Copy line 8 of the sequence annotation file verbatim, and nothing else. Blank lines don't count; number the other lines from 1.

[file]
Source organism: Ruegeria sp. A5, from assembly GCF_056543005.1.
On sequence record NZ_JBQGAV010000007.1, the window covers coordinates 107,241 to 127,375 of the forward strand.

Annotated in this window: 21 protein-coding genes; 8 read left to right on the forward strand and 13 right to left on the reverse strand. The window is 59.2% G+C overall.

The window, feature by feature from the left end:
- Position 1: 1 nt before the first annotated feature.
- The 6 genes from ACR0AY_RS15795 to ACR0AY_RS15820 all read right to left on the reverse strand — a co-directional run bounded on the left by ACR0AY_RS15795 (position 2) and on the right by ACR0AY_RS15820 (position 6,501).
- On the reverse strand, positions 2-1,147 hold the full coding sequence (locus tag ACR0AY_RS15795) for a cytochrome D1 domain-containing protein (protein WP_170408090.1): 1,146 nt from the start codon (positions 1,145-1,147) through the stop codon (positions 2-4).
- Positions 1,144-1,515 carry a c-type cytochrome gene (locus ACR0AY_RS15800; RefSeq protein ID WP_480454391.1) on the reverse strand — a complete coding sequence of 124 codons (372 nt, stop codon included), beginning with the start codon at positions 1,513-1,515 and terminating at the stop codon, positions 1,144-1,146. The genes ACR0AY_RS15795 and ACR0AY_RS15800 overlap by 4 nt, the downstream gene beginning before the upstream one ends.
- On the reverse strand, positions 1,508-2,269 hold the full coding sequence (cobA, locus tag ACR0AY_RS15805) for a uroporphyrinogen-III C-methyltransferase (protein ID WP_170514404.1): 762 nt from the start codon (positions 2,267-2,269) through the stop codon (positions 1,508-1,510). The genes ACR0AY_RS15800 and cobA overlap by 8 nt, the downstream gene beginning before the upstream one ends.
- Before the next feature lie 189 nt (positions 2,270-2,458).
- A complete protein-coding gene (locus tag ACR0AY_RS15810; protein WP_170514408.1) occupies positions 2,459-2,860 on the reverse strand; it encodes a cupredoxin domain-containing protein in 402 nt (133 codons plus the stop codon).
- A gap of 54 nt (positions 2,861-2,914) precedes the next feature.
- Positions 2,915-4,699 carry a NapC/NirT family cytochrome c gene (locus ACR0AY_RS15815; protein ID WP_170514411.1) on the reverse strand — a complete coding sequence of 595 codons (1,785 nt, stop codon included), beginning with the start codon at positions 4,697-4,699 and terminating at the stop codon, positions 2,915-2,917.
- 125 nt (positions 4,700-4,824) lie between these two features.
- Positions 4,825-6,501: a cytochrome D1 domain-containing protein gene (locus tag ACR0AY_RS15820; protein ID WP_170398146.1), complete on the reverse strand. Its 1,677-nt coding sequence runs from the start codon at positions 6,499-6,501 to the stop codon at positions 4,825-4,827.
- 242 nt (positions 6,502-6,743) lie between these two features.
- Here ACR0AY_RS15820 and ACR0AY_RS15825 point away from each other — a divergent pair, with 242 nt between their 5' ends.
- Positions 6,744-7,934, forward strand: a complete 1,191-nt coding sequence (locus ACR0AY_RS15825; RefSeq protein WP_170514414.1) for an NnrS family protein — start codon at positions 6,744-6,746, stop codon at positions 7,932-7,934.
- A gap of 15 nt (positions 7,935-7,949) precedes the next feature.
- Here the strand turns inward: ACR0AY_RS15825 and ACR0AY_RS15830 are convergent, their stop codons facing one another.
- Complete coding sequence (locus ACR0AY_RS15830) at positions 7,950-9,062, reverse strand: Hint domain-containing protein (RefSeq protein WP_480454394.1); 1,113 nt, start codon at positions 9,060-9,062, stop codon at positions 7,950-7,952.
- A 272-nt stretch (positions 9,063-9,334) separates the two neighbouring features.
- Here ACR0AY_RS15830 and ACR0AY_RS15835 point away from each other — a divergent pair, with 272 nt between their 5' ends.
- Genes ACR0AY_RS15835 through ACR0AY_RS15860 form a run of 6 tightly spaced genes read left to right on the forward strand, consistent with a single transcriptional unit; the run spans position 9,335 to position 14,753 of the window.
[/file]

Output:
- Positions 1,144-1,515 carry a c-type cytochrome gene (locus ACR0AY_RS15800; RefSeq protein ID WP_480454391.1) on the reverse strand — a complete coding sequence of 124 codons (372 nt, stop codon included), beginning with the start codon at positions 1,513-1,515 and terminating at the stop codon, positions 1,144-1,146. The genes ACR0AY_RS15795 and ACR0AY_RS15800 overlap by 4 nt, the downstream gene beginning before the upstream one ends.